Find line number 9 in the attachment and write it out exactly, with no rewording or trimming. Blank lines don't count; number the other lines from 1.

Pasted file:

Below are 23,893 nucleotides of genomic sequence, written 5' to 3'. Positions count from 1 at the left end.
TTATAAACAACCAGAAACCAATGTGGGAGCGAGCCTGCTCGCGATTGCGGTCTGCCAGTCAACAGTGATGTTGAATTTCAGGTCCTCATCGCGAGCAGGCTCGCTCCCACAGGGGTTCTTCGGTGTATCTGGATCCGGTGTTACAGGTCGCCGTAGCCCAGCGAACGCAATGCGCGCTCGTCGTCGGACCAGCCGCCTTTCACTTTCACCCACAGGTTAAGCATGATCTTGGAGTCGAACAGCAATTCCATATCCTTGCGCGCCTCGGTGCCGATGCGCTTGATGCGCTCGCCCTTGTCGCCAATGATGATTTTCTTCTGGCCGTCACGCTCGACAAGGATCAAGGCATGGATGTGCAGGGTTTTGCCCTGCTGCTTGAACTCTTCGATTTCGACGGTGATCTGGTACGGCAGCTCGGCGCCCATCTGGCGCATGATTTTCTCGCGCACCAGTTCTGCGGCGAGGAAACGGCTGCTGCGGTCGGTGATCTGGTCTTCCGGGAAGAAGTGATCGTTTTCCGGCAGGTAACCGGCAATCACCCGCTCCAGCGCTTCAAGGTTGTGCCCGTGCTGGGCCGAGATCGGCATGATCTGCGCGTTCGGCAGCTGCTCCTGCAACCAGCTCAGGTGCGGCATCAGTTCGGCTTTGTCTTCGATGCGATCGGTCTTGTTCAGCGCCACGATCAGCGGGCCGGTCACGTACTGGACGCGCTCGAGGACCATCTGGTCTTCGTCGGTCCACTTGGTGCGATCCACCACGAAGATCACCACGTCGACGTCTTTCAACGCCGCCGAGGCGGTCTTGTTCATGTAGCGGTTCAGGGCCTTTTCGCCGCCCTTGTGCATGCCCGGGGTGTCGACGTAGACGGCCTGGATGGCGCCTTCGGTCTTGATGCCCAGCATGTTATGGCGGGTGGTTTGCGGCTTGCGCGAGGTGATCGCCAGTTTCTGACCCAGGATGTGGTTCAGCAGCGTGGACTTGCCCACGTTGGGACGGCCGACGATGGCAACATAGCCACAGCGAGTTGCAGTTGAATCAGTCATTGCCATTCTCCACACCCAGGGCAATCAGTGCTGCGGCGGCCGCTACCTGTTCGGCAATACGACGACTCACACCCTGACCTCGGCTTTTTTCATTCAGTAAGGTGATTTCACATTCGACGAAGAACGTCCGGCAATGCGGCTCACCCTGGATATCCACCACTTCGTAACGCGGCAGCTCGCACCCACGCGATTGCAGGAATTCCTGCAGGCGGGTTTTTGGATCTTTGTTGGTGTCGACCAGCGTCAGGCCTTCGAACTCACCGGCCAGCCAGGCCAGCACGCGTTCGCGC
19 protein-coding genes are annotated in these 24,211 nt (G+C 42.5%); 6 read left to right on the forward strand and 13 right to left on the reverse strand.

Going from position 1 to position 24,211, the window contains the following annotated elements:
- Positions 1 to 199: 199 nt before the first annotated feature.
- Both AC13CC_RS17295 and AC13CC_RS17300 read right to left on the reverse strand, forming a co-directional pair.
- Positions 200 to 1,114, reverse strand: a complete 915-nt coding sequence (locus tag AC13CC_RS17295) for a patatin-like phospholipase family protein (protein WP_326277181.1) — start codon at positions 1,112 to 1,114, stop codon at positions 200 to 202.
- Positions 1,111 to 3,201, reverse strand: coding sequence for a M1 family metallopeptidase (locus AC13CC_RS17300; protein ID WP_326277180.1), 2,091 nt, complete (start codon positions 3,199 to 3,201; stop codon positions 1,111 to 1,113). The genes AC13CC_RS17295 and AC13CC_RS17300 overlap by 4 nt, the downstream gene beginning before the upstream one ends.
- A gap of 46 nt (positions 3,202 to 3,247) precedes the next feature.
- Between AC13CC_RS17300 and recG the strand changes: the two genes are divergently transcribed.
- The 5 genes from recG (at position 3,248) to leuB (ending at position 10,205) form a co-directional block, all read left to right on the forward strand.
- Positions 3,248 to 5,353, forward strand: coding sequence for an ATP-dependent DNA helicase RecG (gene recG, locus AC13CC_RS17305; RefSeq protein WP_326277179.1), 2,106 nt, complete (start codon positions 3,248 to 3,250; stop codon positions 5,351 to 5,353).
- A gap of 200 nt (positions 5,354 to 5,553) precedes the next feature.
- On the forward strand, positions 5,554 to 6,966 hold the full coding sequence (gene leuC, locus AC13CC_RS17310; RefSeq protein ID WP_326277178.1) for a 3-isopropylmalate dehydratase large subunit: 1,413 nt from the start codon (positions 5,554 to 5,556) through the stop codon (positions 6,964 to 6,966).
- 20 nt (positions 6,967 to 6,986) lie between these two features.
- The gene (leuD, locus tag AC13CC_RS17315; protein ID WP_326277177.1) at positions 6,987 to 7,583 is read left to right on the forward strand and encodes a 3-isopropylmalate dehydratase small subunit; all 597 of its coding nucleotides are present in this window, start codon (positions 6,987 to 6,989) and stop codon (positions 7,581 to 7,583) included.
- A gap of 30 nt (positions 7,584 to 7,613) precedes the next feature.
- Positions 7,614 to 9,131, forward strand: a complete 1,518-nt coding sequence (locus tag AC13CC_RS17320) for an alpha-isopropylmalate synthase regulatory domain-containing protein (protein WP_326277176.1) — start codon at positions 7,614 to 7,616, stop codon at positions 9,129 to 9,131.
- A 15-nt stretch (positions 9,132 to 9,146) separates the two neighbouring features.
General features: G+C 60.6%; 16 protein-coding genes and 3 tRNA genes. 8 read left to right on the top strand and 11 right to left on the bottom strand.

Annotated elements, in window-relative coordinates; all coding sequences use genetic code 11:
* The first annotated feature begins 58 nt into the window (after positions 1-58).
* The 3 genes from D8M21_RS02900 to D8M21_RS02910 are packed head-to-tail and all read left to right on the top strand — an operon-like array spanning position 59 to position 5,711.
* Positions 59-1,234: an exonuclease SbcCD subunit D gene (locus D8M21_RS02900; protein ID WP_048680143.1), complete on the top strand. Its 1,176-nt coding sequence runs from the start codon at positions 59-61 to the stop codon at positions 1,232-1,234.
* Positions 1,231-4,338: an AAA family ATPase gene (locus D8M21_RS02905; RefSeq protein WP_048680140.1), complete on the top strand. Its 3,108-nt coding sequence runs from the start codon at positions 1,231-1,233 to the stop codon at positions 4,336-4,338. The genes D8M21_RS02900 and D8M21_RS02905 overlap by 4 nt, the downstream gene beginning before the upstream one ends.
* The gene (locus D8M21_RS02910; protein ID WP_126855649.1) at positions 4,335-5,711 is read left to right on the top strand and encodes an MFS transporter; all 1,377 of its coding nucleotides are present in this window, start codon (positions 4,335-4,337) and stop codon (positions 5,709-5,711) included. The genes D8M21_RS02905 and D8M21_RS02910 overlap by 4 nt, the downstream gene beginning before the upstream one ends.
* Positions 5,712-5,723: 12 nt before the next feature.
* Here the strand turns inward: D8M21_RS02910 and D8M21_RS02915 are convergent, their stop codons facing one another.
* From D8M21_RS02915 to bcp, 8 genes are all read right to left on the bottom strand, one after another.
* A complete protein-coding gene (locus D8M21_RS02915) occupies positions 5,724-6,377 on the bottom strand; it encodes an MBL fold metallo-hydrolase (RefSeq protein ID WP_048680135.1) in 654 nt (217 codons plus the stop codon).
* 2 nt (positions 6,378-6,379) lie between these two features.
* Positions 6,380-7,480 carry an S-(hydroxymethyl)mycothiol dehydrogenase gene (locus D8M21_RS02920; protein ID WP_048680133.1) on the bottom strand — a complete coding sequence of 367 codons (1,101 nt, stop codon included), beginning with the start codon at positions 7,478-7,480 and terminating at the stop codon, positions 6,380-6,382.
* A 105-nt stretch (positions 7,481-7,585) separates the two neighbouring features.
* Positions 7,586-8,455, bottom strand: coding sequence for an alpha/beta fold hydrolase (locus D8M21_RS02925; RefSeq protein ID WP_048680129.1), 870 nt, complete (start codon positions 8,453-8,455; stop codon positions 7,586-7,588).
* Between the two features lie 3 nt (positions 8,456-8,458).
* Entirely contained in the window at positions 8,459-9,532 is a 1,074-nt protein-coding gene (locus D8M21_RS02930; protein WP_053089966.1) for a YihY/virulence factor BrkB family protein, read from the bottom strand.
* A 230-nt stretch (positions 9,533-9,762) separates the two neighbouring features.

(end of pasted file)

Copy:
- A gap of 46 nt (positions 3,202 to 3,247) precedes the next feature.